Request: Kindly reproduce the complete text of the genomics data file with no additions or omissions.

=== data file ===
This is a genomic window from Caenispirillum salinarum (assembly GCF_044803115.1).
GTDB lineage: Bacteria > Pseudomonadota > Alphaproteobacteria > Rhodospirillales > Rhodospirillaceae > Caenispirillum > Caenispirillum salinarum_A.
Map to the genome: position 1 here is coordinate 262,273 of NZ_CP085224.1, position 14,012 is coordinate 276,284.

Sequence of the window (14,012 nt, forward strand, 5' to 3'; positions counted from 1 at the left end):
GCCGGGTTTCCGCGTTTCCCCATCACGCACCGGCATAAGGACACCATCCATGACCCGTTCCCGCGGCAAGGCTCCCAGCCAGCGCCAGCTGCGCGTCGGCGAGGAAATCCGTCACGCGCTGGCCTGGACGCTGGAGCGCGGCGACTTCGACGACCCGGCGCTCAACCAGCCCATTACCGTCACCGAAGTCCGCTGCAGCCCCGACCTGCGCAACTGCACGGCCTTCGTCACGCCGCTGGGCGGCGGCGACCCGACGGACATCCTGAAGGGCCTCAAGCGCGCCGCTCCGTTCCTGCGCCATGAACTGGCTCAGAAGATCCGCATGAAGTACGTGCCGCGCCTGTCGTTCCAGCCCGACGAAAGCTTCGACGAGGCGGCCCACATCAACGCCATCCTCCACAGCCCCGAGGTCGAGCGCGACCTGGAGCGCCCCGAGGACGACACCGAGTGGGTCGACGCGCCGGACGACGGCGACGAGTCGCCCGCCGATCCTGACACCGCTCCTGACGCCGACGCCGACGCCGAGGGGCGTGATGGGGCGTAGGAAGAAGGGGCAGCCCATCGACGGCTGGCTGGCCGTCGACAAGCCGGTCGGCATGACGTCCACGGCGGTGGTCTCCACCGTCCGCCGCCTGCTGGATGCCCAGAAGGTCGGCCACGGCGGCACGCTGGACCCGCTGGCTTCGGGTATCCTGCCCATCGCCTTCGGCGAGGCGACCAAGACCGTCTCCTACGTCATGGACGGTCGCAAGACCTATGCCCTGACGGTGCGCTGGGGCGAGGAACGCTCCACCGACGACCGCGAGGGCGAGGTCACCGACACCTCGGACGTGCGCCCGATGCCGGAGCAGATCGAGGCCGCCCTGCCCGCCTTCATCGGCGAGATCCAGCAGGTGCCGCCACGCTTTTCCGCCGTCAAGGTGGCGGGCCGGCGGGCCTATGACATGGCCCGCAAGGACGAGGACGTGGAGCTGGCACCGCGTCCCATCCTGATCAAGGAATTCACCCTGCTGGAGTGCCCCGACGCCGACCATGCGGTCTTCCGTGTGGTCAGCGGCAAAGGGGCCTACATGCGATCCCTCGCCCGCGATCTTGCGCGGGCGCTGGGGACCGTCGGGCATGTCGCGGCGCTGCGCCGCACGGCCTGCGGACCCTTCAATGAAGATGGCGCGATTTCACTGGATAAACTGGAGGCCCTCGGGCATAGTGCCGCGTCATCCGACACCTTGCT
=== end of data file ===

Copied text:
This is a genomic window from Caenispirillum salinarum (assembly GCF_044803115.1).
GTDB lineage: Bacteria > Pseudomonadota > Alphaproteobacteria > Rhodospirillales > Rhodospirillaceae > Caenispirillum > Caenispirillum salinarum_A.
Map to the genome: position 1 here is coordinate 262,273 of NZ_CP085224.1, position 14,012 is coordinate 276,284.

Sequence of the window (14,012 nt, forward strand, 5' to 3'; positions counted from 1 at the left end):
GCCGGGTTTCCGCGTTTCCCCATCACGCACCGGCATAAGGACACCATCCATGACCCGTTCCCGCGGCAAGGCTCCCAGCCAGCGCCAGCTGCGCGTCGGCGAGGAAATCCGTCACGCGCTGGCCTGGACGCTGGAGCGCGGCGACTTCGACGACCCGGCGCTCAACCAGCCCATTACCGTCACCGAAGTCCGCTGCAGCCCCGACCTGCGCAACTGCACGGCCTTCGTCACGCCGCTGGGCGGCGGCGACCCGACGGACATCCTGAAGGGCCTCAAGCGCGCCGCTCCGTTCCTGCGCCATGAACTGGCTCAGAAGATCCGCATGAAGTACGTGCCGCGCCTGTCGTTCCAGCCCGACGAAAGCTTCGACGAGGCGGCCCACATCAACGCCATCCTCCACAGCCCCGAGGTCGAGCGCGACCTGGAGCGCCCCGAGGACGACACCGAGTGGGTCGACGCGCCGGACGACGGCGACGAGTCGCCCGCCGATCCTGACACCGCTCCTGACGCCGACGCCGACGCCGAGGGGCGTGATGGGGCGTAGGAAGAAGGGGCAGCCCATCGACGGCTGGCTGGCCGTCGACAAGCCGGTCGGCATGACGTCCACGGCGGTGGTCTCCACCGTCCGCCGCCTGCTGGATGCCCAGAAGGTCGGCCACGGCGGCACGCTGGACCCGCTGGCTTCGGGTATCCTGCCCATCGCCTTCGGCGAGGCGACCAAGACCGTCTCCTACGTCATGGACGGTCGCAAGACCTATGCCCTGACGGTGCGCTGGGGCGAGGAACGCTCCACCGACGACCGCGAGGGCGAGGTCACCGACACCTCGGACGTGCGCCCGATGCCGGAGCAGATCGAGGCCGCCCTGCCCGCCTTCATCGGCGAGATCCAGCAGGTGCCGCCACGCTTTTCCGCCGTCAAGGTGGCGGGCCGGCGGGCCTATGACATGGCCCGCAAGGACGAGGACGTGGAGCTGGCACCGCGTCCCATCCTGATCAAGGAATTCACCCTGCTGGAGTGCCCCGACGCCGACCATGCGGTCTTCCGTGTGGTCAGCGGCAAAGGGGCCTACATGCGATCCCTCGCCCGCGATCTTGCGCGGGCGCTGGGGACCGTCGGGCATGTCGCGGCGCTGCGCCGCACGGCCTGCGGACCCTTCAATGAAGATGGCGCGATTTCACTGGATAAACTGGAGGCCCTCGGGCATAGTGCCGCGTCATCCGACACCTTGCT